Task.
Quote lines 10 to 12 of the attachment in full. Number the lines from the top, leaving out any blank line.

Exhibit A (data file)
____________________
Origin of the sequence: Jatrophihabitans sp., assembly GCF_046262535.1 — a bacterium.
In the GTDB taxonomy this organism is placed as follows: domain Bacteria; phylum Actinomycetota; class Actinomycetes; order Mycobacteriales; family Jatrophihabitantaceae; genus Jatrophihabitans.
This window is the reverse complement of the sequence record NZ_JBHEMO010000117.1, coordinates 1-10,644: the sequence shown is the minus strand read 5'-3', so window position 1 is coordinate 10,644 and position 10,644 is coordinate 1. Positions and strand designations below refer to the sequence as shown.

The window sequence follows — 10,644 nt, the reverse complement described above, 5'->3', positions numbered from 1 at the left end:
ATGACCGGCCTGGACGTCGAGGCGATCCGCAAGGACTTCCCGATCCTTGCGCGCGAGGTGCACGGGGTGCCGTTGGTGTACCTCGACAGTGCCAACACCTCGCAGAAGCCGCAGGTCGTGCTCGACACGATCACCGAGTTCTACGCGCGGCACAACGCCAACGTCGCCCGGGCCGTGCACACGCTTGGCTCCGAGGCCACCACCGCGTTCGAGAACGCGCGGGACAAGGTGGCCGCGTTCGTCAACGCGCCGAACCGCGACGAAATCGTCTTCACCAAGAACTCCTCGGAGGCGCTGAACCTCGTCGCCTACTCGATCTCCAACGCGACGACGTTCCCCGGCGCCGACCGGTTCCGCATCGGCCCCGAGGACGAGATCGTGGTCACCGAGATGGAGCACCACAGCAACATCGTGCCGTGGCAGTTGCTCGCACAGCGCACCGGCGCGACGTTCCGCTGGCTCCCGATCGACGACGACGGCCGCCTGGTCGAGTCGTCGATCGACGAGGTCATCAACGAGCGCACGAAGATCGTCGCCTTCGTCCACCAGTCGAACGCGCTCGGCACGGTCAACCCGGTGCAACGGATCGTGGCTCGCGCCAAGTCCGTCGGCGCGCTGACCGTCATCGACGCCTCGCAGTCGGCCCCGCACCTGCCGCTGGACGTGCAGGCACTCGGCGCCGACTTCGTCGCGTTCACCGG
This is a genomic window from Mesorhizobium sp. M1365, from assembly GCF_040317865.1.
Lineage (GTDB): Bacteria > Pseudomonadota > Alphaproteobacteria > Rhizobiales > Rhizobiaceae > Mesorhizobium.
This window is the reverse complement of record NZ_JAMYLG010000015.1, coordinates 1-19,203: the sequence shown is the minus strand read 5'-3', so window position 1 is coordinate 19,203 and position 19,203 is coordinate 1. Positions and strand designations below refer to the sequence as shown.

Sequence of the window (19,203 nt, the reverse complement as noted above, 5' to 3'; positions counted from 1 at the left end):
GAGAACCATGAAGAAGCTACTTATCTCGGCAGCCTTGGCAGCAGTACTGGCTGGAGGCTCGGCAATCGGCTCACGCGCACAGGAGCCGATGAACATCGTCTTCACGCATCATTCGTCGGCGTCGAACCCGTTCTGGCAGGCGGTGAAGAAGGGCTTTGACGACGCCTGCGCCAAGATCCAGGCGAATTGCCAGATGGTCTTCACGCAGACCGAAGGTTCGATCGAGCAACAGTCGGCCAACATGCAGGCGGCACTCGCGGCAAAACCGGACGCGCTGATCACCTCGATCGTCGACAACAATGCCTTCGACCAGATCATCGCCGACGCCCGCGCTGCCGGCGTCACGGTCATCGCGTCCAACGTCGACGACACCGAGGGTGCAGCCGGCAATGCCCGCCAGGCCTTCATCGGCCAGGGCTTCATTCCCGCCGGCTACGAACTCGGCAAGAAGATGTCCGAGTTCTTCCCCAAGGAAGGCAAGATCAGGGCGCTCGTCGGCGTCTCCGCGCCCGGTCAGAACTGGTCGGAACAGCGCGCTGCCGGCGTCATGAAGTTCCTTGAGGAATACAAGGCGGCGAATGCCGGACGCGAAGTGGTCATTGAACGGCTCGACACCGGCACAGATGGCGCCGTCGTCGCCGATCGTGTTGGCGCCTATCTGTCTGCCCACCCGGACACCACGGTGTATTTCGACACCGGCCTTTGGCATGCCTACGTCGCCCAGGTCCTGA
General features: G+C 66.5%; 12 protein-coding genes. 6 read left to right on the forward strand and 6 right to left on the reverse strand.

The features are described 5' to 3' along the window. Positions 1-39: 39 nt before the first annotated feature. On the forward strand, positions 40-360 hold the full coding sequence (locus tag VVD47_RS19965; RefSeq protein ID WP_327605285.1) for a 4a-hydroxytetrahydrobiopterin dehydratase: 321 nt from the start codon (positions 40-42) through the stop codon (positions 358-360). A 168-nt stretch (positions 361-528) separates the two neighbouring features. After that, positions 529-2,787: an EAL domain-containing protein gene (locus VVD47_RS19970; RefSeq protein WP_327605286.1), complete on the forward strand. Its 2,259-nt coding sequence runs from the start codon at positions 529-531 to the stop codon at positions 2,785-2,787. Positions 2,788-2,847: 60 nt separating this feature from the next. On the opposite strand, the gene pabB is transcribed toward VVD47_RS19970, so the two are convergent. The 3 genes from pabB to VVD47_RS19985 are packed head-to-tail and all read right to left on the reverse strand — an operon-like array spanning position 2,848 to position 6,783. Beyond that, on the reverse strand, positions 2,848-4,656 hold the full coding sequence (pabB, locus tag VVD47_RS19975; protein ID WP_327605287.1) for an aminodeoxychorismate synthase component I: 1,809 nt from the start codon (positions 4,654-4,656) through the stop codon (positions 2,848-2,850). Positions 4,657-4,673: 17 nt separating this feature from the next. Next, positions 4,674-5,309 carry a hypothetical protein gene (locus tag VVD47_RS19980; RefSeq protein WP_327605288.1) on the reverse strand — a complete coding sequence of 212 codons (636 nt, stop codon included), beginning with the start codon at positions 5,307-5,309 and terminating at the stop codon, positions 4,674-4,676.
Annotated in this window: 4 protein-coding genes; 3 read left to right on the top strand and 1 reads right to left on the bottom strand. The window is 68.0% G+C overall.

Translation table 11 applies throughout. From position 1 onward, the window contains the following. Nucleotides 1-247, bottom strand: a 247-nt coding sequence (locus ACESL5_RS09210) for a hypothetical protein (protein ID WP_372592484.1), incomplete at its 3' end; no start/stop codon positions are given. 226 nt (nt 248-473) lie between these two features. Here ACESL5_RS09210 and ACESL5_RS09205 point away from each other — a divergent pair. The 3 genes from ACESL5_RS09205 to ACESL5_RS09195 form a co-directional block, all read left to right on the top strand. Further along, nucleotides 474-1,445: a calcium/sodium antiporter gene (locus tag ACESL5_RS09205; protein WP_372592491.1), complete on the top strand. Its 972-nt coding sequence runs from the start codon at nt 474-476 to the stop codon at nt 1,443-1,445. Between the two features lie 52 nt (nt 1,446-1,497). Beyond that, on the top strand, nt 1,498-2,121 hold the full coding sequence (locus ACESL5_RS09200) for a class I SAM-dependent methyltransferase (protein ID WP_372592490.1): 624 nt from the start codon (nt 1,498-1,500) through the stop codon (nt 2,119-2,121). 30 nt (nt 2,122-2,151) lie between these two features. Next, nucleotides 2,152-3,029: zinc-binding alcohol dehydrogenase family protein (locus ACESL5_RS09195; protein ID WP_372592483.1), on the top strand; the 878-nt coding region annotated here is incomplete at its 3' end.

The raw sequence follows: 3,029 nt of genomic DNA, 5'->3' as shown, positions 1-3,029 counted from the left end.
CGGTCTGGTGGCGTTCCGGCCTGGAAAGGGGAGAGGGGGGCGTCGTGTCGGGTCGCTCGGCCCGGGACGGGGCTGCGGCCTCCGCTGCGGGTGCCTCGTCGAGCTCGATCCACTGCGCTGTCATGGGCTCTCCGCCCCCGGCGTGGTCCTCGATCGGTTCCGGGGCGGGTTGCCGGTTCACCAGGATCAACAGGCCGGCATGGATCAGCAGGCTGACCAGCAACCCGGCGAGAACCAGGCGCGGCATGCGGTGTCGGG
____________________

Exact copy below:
GAGAACCATGAAGAAGCTACTTATCTCGGCAGCCTTGGCAGCAGTACTGGCTGGAGGCTCGGCAATCGGCTCACGCGCACAGGAGCCGATGAACATCGTCTTCACGCATCATTCGTCGGCGTCGAACCCGTTCTGGCAGGCGGTGAAGAAGGGCTTTGACGACGCCTGCGCCAAGATCCAGGCGAATTGCCAGATGGTCTTCACGCAGACCGAAGGTTCGATCGAGCAACAGTCGGCCAACATGCAGGCGGCACTCGCGGCAAAACCGGACGCGCTGATCACCTCGATCGTCGACAACAATGCCTTCGACCAGATCATCGCCGACGCCCGCGCTGCCGGCGTCACGGTCATCGCGTCCAACGTCGACGACACCGAGGGTGCAGCCGGCAATGCCCGCCAGGCCTTCATCGGCCAGGGCTTCATTCCCGCCGGCTACGAACTCGGCAAGAAGATGTCCGAGTTCTTCCCCAAGGAAGGCAAGATCAGGGCGCTCGTCGGCGTCTCCGCGCCCGGTCAGAACTGGTCGGAACAGCGCGCTGCCGGCGTCATGAAGTTCCTTGAGGAATACAAGGCGGCGAATGCCGGACGCGAAGTGGTCATTGAACGGCTCGACACCGGCACAGATGGCGCCGTCGTCGCCGATCGTGTTGGCGCCTATCTGTCTGCCCACCCGGACACCACGGTGTATTTCGACACCGGCCTTTGGCATGCCTACGTCGCCCAGGTCCTGA
General features: G+C 66.5%; 12 protein-coding genes. 6 read left to right on the forward strand and 6 right to left on the reverse strand.

The features are described 5' to 3' along the window. Positions 1-39: 39 nt before the first annotated feature. On the forward strand, positions 40-360 hold the full coding sequence (locus tag VVD47_RS19965; RefSeq protein ID WP_327605285.1) for a 4a-hydroxytetrahydrobiopterin dehydratase: 321 nt from the start codon (positions 40-42) through the stop codon (positions 358-360). A 168-nt stretch (positions 361-528) separates the two neighbouring features. After that, positions 529-2,787: an EAL domain-containing protein gene (locus VVD47_RS19970; RefSeq protein WP_327605286.1), complete on the forward strand. Its 2,259-nt coding sequence runs from the start codon at positions 529-531 to the stop codon at positions 2,785-2,787. Positions 2,788-2,847: 60 nt separating this feature from the next. On the opposite strand, the gene pabB is transcribed toward VVD47_RS19970, so the two are convergent. The 3 genes from pabB to VVD47_RS19985 are packed head-to-tail and all read right to left on the reverse strand — an operon-like array spanning position 2,848 to position 6,783. Beyond that, on the reverse strand, positions 2,848-4,656 hold the full coding sequence (pabB, locus tag VVD47_RS19975; protein ID WP_327605287.1) for an aminodeoxychorismate synthase component I: 1,809 nt from the start codon (positions 4,654-4,656) through the stop codon (positions 2,848-2,850). Positions 4,657-4,673: 17 nt separating this feature from the next. Next, positions 4,674-5,309 carry a hypothetical protein gene (locus tag VVD47_RS19980; RefSeq protein WP_327605288.1) on the reverse strand — a complete coding sequence of 212 codons (636 nt, stop codon included), beginning with the start codon at positions 5,307-5,309 and terminating at the stop codon, positions 4,674-4,676.